Morgan Stanley, perhaps in an effort to quell investor fears that it was on similarly shaky ground as Lehman Brothers, pre-announced its third-quarter earnings yesterday, surprising analysts with census beating results. That hasn’t stopped the stock from continuing its descent, however, and speculation has begun that CEO John Mack may have to find a buyer to avoid a Lehman-like fate.
The institutional securities division—which includes investment banking and fixed income as well as equity sales and trading—drove the better-than-expected $1.32 per share earnings result. Analysts predicted $0.77 per share. Net revenues in institutional securities were $5.91 billion in the quarter, up 19.9 percent from the same time last year, although $745 million of the revenue came from a one-time event: the sale of a stake of MSCI, the famed index maker.
On the retail side, global wealth management posted unavoidably bad numbers—but not terrible, given the market; net revenue of $1.62 billion was down 8 percent from last year, and retail suffered a pre-tax loss of $34 million, due largely to a $277 charge related to auction-rate securities. However, despite the market environment and settlement charges, global wealth management posted an eye-popping $13.7 billion in net new client assets, the unit’s tenth straight quarter of inflows—and the second highest quarterly haul ever.
The asset flows reflect the 280 new FAs that came aboard in the quarter, a 3.4-percent increase from the year before, most of them recruits from other firms. Morgan Stanley’s recruiting success suggests the firm continues to fair the best amid the market turmoil of the last 18 months. (Click here to read Registered Rep.’s July feature story, "Morgan’s Magic.") Indeed, in the earnings call yesterday, management commented that Merrill’s merger announcement with Bank of America was an excellent opportunity, and that they have been “getting a lot of phone calls.” Judging from FA sentiment at Merrill—positive thus far—whether they leave depends somewhat on the size of retention package they’re offered by Bank of America. In the end, Merrill Lynch, UBS, Citi/Smith Barney and Wachovia have all made larger write-downs on assets, posted bigger losses and have endured a greater number of embarrassing newspaper headlines in the past year-and-a-half versus Morgan Stanley. (Click here to view a New York Times interactive chart of write-downs and losses.)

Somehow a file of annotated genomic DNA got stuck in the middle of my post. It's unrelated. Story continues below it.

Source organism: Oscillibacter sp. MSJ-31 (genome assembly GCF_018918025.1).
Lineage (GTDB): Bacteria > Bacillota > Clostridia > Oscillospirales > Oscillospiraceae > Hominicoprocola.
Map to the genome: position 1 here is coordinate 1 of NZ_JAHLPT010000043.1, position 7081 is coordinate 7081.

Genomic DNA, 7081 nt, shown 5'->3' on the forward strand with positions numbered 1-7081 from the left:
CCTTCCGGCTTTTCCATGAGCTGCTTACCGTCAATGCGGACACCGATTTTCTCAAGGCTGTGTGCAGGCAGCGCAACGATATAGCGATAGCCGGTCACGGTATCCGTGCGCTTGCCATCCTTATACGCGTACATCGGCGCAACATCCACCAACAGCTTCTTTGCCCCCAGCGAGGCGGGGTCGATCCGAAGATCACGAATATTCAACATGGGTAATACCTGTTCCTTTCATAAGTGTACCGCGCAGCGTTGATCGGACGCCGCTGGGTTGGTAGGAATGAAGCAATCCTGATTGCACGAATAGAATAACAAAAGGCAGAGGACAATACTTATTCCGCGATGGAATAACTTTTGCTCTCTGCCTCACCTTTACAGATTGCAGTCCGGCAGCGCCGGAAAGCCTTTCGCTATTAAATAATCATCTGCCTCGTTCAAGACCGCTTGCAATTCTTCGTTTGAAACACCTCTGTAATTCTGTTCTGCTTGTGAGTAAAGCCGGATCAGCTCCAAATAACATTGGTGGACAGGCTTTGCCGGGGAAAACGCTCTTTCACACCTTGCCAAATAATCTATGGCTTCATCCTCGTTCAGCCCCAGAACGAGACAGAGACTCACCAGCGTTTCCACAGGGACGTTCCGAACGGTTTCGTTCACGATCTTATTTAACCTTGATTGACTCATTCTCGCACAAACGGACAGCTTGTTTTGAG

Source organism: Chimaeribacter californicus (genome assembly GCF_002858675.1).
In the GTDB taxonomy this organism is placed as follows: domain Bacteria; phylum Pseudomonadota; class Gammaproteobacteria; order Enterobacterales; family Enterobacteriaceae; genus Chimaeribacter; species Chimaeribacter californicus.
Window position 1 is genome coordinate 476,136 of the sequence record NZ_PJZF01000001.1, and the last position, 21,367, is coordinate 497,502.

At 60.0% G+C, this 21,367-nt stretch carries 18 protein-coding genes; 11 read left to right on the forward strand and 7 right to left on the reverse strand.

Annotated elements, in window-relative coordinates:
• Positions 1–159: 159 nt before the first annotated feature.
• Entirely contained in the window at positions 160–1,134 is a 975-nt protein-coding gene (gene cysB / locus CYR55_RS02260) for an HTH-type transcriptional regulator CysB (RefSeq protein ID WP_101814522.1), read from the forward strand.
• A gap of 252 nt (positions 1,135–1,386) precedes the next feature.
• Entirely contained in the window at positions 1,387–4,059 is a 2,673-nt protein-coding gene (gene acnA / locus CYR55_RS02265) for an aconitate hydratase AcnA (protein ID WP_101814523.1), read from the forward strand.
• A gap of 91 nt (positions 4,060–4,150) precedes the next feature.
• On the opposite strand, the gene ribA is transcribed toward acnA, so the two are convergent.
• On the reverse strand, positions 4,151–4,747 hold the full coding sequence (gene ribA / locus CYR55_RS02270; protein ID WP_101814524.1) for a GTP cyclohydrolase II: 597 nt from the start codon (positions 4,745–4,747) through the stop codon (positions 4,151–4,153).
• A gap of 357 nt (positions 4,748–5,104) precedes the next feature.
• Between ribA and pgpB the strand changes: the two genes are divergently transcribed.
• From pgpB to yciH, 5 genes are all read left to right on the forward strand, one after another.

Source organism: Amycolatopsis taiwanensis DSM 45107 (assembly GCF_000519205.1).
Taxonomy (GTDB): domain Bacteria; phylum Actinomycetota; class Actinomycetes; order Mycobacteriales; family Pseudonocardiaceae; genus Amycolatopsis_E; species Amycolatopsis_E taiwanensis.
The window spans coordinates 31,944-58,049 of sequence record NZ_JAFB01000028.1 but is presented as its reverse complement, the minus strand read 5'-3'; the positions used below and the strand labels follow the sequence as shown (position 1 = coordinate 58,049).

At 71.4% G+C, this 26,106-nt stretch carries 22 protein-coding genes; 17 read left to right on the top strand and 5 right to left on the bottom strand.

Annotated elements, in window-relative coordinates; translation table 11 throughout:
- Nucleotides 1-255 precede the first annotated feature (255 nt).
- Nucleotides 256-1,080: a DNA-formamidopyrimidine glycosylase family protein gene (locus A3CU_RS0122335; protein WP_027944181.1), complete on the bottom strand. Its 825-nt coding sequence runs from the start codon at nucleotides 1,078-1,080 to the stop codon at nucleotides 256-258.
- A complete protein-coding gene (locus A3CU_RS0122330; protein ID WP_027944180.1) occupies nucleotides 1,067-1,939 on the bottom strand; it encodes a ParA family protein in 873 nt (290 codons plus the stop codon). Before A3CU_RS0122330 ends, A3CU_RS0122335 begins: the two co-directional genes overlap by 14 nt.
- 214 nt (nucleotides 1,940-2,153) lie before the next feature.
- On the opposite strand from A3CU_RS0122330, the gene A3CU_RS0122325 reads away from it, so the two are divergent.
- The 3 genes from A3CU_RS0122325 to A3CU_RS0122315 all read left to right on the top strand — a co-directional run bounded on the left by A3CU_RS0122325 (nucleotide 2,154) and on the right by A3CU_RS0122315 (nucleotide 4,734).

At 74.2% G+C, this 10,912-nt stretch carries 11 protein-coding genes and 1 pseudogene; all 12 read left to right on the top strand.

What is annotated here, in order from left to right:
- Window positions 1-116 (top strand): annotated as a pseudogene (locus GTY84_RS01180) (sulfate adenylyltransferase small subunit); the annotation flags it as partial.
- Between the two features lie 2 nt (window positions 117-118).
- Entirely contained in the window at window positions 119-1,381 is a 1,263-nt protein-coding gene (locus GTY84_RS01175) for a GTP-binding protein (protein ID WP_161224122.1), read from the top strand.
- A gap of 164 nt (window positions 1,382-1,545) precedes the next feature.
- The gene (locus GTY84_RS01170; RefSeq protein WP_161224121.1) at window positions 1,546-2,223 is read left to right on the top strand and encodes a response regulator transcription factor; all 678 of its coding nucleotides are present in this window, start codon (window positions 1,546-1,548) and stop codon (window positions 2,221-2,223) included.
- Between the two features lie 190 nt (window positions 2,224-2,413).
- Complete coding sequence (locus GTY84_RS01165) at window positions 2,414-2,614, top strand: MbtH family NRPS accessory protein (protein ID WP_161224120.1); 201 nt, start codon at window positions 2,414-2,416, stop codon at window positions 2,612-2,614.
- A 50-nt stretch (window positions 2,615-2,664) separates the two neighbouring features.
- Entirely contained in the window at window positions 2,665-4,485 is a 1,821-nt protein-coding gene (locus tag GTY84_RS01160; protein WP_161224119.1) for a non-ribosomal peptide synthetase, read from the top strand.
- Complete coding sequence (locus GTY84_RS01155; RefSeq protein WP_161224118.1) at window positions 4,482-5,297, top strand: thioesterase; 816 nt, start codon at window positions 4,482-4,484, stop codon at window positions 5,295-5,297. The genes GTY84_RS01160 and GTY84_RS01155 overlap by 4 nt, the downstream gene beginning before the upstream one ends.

Now, with the stock down 33 percent as of noon today, whether Mack & Company will continue this success as one of two remaining independent investment banks (along with Goldman Sachs) or under the umbrella of a larger institution is the question. Ignoring that noise, Bernstein analyst Brad Hintz likes what he sees: In a report issued today, Hintz says with Morgan’s investment bank second only to Goldman Sachs with higher margin businesses than all its peers (except Goldman Sachs), and the stock trading at 0.85 times Q3 2008 book value, he believes “The stock is attractively priced,” and rates it a market “outperform” with a target price of $60.